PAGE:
Ask Yvette – How to find a Dutch will

One of our Twitter followers, Karen de Bruyne, asked on Twitter how to find the will of her great-grandfather-in-law Jacob Bruijn, who died in The Hague on 28 May 1927. Since there are several ways to go about it, I thought I would write a blog post about it. Most people in the Netherlands did not have wills, either because there was not much to inherit, or because they were happy with the default way their estate would be inherited. Since 1811, wills were recorded by notaries. Before … [Read more...]

Level 2 Checklist – Vital Statistics

Last month I issued my Level-Up Challenge, challenging you to assess how complete your research is. Level 2 is vital statistics only. In this blog post, I will explain which sources I feel I need to have found or searched for in order to say I have reached level 2. For each vital event, I want to have found at least one of the sources indicated here so I know where and when a person was born, married, and died. Date and place of birth Birth record (civil registration) I want to find … [Read more...]

Quick tip – Use Different Types of Death Records

In the period after 1811, the civil registration death records are the most reliable and informative records to use. In the period before 1811, there are different types of records that can act as substitutes for death records: Burial records kept by the churches Account books by the churches or deacons where fees are recorded for renting a pall, ringing the bells, or paying for the grave. Records of the death duties levied by civil authorities. Not all records exists in every … [Read more...]

Dutch term – Doodsoorzaak

The doodsoorzaak is the cause of death. Dutch civil registration death records don't record the cause of death. See How to find the cause of death for some other possibilities. … [Read more...]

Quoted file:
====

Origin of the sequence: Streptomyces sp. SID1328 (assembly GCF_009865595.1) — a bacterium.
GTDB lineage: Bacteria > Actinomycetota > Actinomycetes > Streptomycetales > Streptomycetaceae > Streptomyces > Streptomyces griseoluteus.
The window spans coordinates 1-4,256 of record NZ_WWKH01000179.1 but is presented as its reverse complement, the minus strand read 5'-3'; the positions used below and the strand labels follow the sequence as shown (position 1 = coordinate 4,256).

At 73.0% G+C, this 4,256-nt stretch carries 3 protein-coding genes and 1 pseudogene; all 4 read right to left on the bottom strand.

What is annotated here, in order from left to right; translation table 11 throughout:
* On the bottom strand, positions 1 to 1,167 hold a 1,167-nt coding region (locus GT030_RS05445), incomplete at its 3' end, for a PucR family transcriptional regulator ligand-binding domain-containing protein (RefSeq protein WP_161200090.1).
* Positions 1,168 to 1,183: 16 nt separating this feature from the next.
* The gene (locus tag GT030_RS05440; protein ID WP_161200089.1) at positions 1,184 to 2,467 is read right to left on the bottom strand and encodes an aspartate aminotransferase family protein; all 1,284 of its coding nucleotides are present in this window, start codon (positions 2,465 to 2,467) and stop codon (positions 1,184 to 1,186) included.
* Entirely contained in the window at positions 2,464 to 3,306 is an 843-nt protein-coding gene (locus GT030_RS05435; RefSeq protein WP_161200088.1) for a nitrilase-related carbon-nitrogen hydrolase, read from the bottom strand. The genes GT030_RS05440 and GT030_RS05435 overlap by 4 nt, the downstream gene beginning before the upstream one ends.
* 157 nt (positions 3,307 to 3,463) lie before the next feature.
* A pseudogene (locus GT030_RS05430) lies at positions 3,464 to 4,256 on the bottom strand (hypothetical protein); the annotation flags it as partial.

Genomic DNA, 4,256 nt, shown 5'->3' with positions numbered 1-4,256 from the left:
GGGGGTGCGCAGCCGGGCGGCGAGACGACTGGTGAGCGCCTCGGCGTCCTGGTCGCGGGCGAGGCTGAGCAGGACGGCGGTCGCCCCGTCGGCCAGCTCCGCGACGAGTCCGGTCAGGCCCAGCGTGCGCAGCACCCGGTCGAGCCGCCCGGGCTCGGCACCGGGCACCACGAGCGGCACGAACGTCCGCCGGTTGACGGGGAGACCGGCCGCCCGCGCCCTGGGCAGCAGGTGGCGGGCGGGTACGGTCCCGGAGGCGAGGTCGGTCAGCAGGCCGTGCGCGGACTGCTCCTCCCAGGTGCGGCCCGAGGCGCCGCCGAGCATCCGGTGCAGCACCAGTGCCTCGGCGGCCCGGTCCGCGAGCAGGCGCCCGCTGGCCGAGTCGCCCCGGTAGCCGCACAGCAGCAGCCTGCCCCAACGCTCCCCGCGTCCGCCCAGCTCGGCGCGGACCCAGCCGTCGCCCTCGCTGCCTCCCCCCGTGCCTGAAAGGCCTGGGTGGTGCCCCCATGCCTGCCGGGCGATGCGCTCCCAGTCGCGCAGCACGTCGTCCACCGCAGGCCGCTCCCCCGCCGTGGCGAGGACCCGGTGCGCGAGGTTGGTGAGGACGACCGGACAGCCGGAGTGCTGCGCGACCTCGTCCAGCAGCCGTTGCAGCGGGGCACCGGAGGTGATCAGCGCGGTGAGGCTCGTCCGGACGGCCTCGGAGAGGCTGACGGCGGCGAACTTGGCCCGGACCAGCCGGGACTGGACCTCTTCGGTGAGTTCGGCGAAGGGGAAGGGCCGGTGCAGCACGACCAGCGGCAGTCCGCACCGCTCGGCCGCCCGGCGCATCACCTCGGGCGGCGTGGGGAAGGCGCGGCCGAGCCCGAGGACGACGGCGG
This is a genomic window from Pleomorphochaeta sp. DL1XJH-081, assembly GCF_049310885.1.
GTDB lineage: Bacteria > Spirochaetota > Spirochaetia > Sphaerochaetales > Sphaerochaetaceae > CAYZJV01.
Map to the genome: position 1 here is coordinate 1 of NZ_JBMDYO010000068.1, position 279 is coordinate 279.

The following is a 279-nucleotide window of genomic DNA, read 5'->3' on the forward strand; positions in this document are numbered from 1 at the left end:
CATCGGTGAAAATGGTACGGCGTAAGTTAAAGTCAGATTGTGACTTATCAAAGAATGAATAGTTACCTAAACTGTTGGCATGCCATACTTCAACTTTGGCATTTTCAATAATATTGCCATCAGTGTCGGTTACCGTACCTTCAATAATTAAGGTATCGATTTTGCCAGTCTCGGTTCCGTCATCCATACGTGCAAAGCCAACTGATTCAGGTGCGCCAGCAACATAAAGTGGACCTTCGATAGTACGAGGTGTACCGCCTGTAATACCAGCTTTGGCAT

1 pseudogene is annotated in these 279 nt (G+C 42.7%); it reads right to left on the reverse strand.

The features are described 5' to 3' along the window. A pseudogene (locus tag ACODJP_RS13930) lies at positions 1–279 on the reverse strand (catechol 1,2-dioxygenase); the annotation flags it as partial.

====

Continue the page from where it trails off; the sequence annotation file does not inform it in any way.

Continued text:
Dutch term – Haaldode

A haaldode is a dead person that was retrieved. I have only ever seen the word used in Amsterdam records, but it may have been used elsewhere as well. In Amsterdam, a lot of people were living in poverty by the end of the 1700s. People died in the streets or drowned in the canals. Their bodies were retrieved and brought for inspection to a hospital at the Overtoom. They were recorded in a special register of haaldoden. If their identity was unknown, the record would include a description of … [Read more...]

Quick tip – The parents in the death record may be wrong

Civil registration records are generally reliable. They are created on the day itself or a few days afterward. But not all information in the record is of the same quality. In my experience, the information about the parents in a death record is the least reliable of all the information you can find in civil registration records. The informant is usually a neighbor, not a family member, who probably never knew the parents of the deceased. They may have misheard, or misremembered. They may … [Read more...]

Quick tip – Why Did He Die Elsewhere?

Sometimes, you will find a death record that shows your ancestor died in a different place from where he was living all his life. Common reasons are: He was in a hospital receiving care. He was institutionalized in a mental hospital. This sometimes happened to elderly people who suffered from dementia. He was in jail. He was there on business. He may have been living with relatives. He may have been visiting relatives. If you read the death record, it should say whether … [Read more...]

Dutch term – Doodgeboren

Doodgeboren, literally "born dead," is the Dutch word for stillborn. Since the introduction of the civil registration, stillborn children who were born after 24 weeks of pregnancy only received a death record. As of 19 September 2016, parents can now also request that a birth record is drawn up. … [Read more...]

Record Analysis Example – Dutch Death Record

Learning how to analyze a record is one of the most valuable skills we need to learn as a genealogist. To give you an example of how this works, let's take a look at the death record of my second great-grandfather Gerrit Jan van Nijkerken. Abstract: Warnsveld, 10 March 1924. Marinus August George Schoute, 37, overseer, living here, and Gerrit Pelgrum, 51, laborer, declare that on eight [corrected from six] March 1924 at 5.30 PM [corrected from 8.30 PM] died in a house in Warnsveld ward … [Read more...]

Quick tip – Don’t confuse the date of the record and the event

Births and deaths are created within several days of the event. The first date that you will find in the birth record or death record is the record date. Further down in the record, you will find the actual birth or death date, which could have been up to five days earlier. Indexes sometimes only have the record date, so make sure to always check the original record. Marriages were recorded on the day of the marriage, so there is no difference between the date of the event and the record … [Read more...]